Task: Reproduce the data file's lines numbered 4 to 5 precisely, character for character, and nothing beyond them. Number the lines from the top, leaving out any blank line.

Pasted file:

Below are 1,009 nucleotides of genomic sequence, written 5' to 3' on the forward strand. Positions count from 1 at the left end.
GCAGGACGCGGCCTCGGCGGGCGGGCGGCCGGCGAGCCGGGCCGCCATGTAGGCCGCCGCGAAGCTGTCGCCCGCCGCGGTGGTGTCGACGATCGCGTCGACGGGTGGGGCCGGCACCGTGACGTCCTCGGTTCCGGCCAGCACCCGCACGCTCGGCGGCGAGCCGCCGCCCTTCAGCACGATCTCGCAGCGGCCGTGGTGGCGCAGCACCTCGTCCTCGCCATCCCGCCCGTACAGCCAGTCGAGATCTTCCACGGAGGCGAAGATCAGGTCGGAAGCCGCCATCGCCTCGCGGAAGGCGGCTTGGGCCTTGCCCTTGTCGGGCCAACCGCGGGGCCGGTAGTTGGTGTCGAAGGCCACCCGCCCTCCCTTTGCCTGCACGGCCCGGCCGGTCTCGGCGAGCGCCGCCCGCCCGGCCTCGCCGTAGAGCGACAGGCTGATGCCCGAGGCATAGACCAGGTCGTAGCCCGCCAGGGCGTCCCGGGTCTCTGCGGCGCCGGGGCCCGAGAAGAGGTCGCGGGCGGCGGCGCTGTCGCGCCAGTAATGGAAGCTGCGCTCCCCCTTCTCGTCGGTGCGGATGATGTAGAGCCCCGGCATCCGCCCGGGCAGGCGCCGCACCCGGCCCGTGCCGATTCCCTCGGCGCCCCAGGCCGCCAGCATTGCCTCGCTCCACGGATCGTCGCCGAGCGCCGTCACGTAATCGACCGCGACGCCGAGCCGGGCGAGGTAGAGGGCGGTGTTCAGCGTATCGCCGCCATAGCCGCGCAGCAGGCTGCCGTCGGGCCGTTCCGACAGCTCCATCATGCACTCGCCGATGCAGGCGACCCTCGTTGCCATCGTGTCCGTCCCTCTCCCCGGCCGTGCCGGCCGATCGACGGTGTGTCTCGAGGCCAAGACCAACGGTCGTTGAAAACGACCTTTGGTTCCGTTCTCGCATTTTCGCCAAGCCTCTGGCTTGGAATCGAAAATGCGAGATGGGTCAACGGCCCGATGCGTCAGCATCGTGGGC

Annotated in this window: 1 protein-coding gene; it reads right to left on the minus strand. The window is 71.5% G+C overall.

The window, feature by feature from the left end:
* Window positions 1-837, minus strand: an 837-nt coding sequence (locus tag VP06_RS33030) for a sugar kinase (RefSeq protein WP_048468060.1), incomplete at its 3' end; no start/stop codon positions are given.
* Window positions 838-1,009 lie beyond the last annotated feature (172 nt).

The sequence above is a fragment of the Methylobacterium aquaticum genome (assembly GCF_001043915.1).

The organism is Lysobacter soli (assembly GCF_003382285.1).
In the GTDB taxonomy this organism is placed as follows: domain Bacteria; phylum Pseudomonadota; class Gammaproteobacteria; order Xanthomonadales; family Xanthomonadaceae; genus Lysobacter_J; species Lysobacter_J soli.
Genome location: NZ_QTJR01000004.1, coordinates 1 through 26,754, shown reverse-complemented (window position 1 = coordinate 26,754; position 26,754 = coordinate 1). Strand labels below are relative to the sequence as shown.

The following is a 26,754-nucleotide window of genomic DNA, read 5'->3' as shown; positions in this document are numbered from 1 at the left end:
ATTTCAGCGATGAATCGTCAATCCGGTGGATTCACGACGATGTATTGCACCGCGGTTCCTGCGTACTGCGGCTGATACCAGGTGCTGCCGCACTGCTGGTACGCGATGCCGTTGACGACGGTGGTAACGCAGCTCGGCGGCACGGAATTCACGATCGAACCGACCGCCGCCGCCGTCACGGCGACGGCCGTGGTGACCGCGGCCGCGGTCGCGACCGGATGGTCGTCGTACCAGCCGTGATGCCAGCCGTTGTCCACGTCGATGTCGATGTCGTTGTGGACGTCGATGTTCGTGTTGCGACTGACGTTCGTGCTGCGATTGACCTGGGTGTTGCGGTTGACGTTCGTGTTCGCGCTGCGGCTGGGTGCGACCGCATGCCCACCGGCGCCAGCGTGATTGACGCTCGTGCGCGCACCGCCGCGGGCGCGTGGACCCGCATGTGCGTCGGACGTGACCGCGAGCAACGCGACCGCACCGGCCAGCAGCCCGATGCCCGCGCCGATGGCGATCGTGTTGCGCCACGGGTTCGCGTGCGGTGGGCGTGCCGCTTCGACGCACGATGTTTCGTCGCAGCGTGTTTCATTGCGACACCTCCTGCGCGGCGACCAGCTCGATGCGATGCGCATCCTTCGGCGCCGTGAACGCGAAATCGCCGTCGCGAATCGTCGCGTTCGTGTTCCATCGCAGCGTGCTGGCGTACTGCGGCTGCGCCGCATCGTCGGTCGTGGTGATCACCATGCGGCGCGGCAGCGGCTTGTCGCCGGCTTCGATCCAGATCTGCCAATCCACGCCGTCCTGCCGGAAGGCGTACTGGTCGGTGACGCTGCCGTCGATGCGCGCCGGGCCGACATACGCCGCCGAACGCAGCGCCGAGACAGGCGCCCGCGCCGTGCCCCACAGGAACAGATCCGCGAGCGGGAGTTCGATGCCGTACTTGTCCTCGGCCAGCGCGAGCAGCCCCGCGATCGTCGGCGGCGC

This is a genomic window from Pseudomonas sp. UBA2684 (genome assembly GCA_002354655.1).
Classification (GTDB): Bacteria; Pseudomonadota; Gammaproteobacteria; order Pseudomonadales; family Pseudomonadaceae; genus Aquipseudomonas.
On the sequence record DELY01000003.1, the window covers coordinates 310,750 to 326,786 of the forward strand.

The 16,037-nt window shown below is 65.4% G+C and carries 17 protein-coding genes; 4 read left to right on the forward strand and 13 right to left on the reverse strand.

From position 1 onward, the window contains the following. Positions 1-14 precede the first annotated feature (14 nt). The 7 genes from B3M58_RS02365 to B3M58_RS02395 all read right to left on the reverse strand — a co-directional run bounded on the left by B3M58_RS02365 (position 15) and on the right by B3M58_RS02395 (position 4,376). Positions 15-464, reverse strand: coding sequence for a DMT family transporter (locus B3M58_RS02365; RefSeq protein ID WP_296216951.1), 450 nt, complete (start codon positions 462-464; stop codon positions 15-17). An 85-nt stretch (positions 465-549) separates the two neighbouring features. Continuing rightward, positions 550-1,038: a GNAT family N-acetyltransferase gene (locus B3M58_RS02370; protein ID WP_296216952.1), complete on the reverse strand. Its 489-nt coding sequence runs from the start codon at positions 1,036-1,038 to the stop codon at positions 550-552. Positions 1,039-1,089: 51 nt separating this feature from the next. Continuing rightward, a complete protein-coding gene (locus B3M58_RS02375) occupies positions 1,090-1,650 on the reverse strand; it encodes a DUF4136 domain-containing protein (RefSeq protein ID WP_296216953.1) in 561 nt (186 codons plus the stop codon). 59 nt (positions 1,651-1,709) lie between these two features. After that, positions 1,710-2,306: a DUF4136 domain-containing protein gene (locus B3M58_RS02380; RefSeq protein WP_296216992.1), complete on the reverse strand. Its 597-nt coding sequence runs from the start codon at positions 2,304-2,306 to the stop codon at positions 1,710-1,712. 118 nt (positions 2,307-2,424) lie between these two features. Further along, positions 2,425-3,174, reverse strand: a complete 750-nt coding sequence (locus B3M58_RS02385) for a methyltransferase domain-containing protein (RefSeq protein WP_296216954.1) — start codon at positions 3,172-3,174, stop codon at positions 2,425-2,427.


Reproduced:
The window, feature by feature from the left end:
* Window positions 1-837, minus strand: an 837-nt coding sequence (locus tag VP06_RS33030) for a sugar kinase (RefSeq protein WP_048468060.1), incomplete at its 3' end; no start/stop codon positions are given.